Nicotine withdrawal duration

The duration of nicotine withdrawal varies by person. Nicotine withdrawal can last from days to weeks to months. We offer a basic nicotine withdrawal timeline here.

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Nicotine withdrawal sucks.

If you have quit nicotine before, then you know that some of the withdrawal symptoms of nicotine can be unpleasant. But you can get through it!

Withdrawal symptoms are strongest in the first 7 days after quitting, but can persist for months later. For most people the worst of withdrawal symptoms only last a few days to a couple weeks. Here, we present a timeline for an average nicotine withdrawal period so that you can know what to expect. Your questions, comments and vents are welcomed at the bottom.

The first day

Nicotine withdrawal begins 20 minutes after your last dose of nicotine. Strongest cravings for nicotine usually occur first thing in the morning, as the body has been without nicotine for hours while sleeping. Withdrawal is THE sign that your body and brain are getting used to the absence of nicotine.

Cravings usually begin within an hour or two after you have your last cigarette, peak for several days, and may last several weeks. Because most people slip up in the first days to week after stopping, plan nicotine withdrawal help for withdrawal symptoms of nicotine during this period to increase the odds that you stay stopped.

The first week

When you quit using nicotine, withdrawal symptoms are strongest in the first 7 days after you quit. Many people just can’t handle how they feel after they quit and start smoking or using tobacco again to feel better. Some common physical symptoms present during this time are usually:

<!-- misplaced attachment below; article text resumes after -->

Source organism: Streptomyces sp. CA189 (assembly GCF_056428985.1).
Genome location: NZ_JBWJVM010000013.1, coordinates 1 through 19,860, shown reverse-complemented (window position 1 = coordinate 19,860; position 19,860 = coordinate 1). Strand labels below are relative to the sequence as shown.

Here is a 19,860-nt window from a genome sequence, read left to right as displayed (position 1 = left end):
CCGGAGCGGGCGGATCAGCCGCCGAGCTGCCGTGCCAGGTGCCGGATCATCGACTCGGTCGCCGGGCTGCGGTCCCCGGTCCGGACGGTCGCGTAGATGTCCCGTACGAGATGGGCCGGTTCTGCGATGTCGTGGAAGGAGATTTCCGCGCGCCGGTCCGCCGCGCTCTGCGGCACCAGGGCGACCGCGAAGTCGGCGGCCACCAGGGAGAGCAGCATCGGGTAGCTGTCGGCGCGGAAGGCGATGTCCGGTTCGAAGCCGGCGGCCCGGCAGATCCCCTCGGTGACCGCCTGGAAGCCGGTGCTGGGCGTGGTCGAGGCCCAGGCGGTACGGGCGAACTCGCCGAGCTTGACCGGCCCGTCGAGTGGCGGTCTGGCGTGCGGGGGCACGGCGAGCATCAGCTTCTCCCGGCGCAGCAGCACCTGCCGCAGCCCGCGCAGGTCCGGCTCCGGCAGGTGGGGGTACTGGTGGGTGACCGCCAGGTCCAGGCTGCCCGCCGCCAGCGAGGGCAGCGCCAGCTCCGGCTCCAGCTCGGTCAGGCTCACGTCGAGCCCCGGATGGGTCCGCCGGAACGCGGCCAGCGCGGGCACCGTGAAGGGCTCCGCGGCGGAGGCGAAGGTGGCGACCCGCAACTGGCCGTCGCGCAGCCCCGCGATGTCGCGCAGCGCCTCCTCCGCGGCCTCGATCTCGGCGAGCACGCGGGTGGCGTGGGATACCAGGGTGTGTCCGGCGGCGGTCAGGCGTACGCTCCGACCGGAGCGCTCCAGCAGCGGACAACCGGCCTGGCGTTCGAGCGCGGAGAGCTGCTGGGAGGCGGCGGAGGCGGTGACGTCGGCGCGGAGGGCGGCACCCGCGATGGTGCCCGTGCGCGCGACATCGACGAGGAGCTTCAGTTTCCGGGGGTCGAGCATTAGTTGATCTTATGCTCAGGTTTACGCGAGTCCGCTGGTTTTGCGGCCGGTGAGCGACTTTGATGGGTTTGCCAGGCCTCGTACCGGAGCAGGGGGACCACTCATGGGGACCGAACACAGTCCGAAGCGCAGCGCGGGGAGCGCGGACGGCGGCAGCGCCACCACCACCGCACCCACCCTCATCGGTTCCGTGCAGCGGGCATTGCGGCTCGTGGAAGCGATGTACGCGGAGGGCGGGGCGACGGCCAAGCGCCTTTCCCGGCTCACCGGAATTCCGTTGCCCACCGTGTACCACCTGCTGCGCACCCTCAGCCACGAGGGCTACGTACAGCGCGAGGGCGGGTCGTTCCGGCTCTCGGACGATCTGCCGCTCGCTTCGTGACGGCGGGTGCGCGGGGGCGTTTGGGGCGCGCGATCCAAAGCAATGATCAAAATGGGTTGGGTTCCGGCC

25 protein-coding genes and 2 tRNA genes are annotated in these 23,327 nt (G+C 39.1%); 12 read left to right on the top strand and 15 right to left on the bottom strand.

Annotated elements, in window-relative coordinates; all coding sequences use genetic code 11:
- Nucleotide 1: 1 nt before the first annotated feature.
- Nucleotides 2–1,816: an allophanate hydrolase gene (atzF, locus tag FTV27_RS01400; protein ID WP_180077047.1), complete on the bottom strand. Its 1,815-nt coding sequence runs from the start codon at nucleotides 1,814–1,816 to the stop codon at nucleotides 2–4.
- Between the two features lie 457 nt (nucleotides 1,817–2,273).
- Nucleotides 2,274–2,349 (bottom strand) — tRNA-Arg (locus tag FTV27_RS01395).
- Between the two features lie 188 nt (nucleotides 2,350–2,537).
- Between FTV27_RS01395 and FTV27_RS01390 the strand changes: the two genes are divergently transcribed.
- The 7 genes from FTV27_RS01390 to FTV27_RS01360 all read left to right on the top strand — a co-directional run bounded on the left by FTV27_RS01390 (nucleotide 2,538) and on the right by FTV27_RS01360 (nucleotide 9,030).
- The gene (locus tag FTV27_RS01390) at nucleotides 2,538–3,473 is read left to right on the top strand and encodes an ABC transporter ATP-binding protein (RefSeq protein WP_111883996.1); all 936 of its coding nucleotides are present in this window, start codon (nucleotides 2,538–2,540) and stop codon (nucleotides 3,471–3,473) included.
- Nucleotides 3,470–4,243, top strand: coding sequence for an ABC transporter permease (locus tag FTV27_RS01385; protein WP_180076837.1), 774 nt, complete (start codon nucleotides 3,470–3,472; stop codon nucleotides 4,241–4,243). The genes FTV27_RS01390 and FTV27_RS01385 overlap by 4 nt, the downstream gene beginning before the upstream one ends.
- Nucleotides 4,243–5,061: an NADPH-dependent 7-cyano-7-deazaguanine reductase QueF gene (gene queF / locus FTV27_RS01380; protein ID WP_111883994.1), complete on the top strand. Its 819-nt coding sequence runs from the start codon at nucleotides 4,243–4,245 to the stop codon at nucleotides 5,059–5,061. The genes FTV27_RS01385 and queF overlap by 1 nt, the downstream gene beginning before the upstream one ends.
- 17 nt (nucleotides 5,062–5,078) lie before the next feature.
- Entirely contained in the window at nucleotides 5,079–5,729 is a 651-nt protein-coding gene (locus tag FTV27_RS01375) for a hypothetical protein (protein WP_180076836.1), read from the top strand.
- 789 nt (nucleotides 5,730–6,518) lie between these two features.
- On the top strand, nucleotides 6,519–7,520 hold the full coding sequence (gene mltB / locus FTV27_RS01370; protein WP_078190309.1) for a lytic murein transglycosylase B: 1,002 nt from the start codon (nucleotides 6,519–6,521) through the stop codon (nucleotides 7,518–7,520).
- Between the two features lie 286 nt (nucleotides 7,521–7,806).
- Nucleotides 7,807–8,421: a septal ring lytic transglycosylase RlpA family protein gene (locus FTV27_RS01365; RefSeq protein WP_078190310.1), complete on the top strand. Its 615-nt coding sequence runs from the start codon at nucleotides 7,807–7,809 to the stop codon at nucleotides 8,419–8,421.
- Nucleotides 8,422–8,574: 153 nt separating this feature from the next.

• constipation
  • decreased heart rate
  • difficulty thinking
  • headache
  • increased appetite
  • lightheadedness
  • nausea

However, mental symptoms can also be present. Feelings of anxiety, irritability, anger, or depression can feed into cravings to use nicotine. In fact, many people describe the urge to use nicotine during first week of quitting as an almost physical craving for the drug. Using medicines to help manage withdrawal symptoms such as cravings can get you over the hump. Even without medication, withdrawal symptoms do subside over time.

The second week

During the second week off nicotine, physical symptoms of nicotine withdrawal tend to subside. However, habitual cravings and urges to use nicotine are still present. Many people, places, events, moods and things can trigger the behavioral urge to use nicotine. It is important that you know how to handle these triggers and have a plan for managing strong urges to use nicotine. The more resources you have during this time, the better. Call 1-800-QUIT-NOW to get personalized help quitting, support and coping strategies, and referrals to resources and local cessation programs.

The third week and on…

The physical symptoms acute nicotine withdrawal usually only last a few weeks. The symptoms that persist for weeks to months after you quit nicotine are urges and cravings to use nicotine. In most cases, urges do not disappear until you practice resisting them for many times. As the days pass, the cravings for nicotine will get farther apart. Occasional mild cravings may last for 6 months.

Questions about nicotine withdrawal duration

Withdrawal symptoms are usually worst during the first week after quitting. From that point on, the intensity usually drops over the first month. However, everyone is different, and some people have withdrawal symptoms for several months after quitting.

If you have questions about coming off nicotine, or need support…please leave us a message below. We answer all legitimate concerns with a personal and prompt response. Plus, we can do research to help you find answers to your questions. Just know that you are not alone! And you can do it!

Reference sources: Forever Free: A guide to remaining smoke free, Coping with Urges
Smoke Free [dot] gov
CDC Smoking and Tobacco Use: How to Quit
National Cancer Institute: How To Handle Withdrawal Symptoms and Triggers When You Decide To Quit Smoking
About the author
Lee Weber is a published author, medical writer, and woman in long-term recovery from addiction. Her latest book, The Definitive Guide to Addiction Interventions is set to reach university bookstores in early 2019.
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